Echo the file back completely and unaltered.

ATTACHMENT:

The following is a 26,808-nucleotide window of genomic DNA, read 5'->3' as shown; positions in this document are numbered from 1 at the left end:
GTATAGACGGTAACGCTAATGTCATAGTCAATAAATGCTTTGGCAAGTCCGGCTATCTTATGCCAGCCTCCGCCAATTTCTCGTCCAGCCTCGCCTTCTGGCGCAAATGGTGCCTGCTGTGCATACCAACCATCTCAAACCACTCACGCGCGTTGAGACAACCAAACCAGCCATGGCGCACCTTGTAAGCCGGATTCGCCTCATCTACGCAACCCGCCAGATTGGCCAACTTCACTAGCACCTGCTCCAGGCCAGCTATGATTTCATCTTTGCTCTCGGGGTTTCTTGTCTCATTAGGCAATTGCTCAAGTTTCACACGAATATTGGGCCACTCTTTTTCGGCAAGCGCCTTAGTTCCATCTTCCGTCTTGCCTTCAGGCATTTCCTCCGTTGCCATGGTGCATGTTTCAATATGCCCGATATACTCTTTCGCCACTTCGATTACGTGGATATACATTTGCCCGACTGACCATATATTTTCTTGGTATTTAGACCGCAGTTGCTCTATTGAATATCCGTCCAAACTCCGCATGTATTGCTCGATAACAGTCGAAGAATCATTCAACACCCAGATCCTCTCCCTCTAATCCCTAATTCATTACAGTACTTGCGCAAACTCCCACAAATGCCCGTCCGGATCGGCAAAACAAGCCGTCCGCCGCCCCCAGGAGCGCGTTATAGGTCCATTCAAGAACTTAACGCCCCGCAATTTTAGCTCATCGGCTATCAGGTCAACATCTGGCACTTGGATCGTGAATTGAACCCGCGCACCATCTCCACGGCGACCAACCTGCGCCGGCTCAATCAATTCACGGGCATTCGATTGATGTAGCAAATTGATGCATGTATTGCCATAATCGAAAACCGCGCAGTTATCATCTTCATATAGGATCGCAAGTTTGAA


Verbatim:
The following is a 26,808-nucleotide window of genomic DNA, read 5'->3' as shown; positions in this document are numbered from 1 at the left end:
GTATAGACGGTAACGCTAATGTCATAGTCAATAAATGCTTTGGCAAGTCCGGCTATCTTATGCCAGCCTCCGCCAATTTCTCGTCCAGCCTCGCCTTCTGGCGCAAATGGTGCCTGCTGTGCATACCAACCATCTCAAACCACTCACGCGCGTTGAGACAACCAAACCAGCCATGGCGCACCTTGTAAGCCGGATTCGCCTCATCTACGCAACCCGCCAGATTGGCCAACTTCACTAGCACCTGCTCCAGGCCAGCTATGATTTCATCTTTGCTCTCGGGGTTTCTTGTCTCATTAGGCAATTGCTCAAGTTTCACACGAATATTGGGCCACTCTTTTTCGGCAAGCGCCTTAGTTCCATCTTCCGTCTTGCCTTCAGGCATTTCCTCCGTTGCCATGGTGCATGTTTCAATATGCCCGATATACTCTTTCGCCACTTCGATTACGTGGATATACATTTGCCCGACTGACCATATATTTTCTTGGTATTTAGACCGCAGTTGCTCTATTGAATATCCGTCCAAACTCCGCATGTATTGCTCGATAACAGTCGAAGAATCATTCAACACCCAGATCCTCTCCCTCTAATCCCTAATTCATTACAGTACTTGCGCAAACTCCCACAAATGCCCGTCCGGATCGGCAAAACAAGCCGTCCGCCGCCCCCAGGAGCGCGTTATAGGTCCATTCAAGAACTTAACGCCCCGCAATTTTAGCTCATCGGCTATCAGGTCAACATCTGGCACTTGGATCGTGAATTGAACCCGCGCACCATCTCCACGGCGACCAACCTGCGCCGGCTCAATCAATTCACGGGCATTCGATTGATGTAGCAAATTGATGCATGTATTGCCATAATCGAAAACCGCGCAGTTATCATCTTCATATAGGATCGCAAGTTTGAA